Calf Scheme Figures Positive Signal for Beef Herd

SCOTLAND, UK - National Farmers Union (NFU) Scotland has welcomed confirmation that the number of beef calves securing payment under the Scottish Beef Calf Scheme (SBCS) has risen for the second year in a row and that monies paid out under the scheme will start to hit bank accounts next week.
calendar icon 20 April 2012
clock icon 2 minute read

According to Scottish Government figures, 7900 Scottish beef producers submitted claims for approximately 434,000 calves in 2011. By comparison, this is approximately 10,000 more calves than in 2010 and around 26,500 more than in 2009.

Payments for the 2011 SBCS will start to arrive in bank accounts from next Tuesday (April 24), with 95 per cent of recipients expected to receive their payment by the end of April.

Before modulation, this year's payment rate is set at £102.44 (EU118.20) for each of the first ten eligible animals, and £51.22 (EU59.10) for the remainder.

NFU Scotland President Nigel Miller said: “The continued increase in beef calf numbers being claimed under this important scheme and a commitment to get almost all calf scheme payments into bank accounts by the end of the month are both good news stories for Scotland’s beef sector.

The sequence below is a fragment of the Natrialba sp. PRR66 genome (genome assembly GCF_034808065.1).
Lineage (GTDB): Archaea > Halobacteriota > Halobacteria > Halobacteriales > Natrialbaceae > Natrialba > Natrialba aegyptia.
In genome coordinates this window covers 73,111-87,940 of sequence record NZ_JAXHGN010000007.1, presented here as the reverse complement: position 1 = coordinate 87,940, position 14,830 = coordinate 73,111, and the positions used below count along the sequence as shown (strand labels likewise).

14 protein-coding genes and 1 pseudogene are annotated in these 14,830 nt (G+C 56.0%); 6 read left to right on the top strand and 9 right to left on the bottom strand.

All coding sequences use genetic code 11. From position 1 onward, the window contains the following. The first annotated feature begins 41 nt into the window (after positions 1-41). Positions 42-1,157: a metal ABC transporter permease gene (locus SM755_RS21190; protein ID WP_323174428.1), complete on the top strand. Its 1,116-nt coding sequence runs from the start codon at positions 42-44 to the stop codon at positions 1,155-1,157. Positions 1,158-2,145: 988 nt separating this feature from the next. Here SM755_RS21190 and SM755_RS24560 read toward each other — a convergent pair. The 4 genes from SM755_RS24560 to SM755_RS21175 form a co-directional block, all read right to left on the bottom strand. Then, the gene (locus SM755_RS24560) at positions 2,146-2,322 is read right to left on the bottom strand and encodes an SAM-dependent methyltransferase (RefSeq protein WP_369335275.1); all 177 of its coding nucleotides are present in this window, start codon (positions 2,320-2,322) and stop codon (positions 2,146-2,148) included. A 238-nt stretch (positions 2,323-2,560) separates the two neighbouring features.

“Higher numbers of beef calves being claimed under the scheme may contradict the most recent census results on declining beef cow numbers. However, there is plenty of anecdotal evidence that beef producers are being more ruthless when it comes to culling barren cows. If this indicates higher levels of reproductive efficiency in Scottish herds, then there is room for cautious optimism that we can sustain calf numbers and output as we move into an era of ongoing higher costs.

“This payment run will be the last under the existing SBCS rules but the good news is that its 2012 replacement, the new Scottish Beef Scheme is already in place, underpinning the Scottish beef industry.

“A standalone scheme supporting beef production has been an important part of the basket of support measures available to Scottish farmers and crofters and the ongoing availability of such schemes in the future will be an important part of NFU Scotland’s priorities as we discuss the future shape of Common Agricultural Policy support in the coming weeks and months.”

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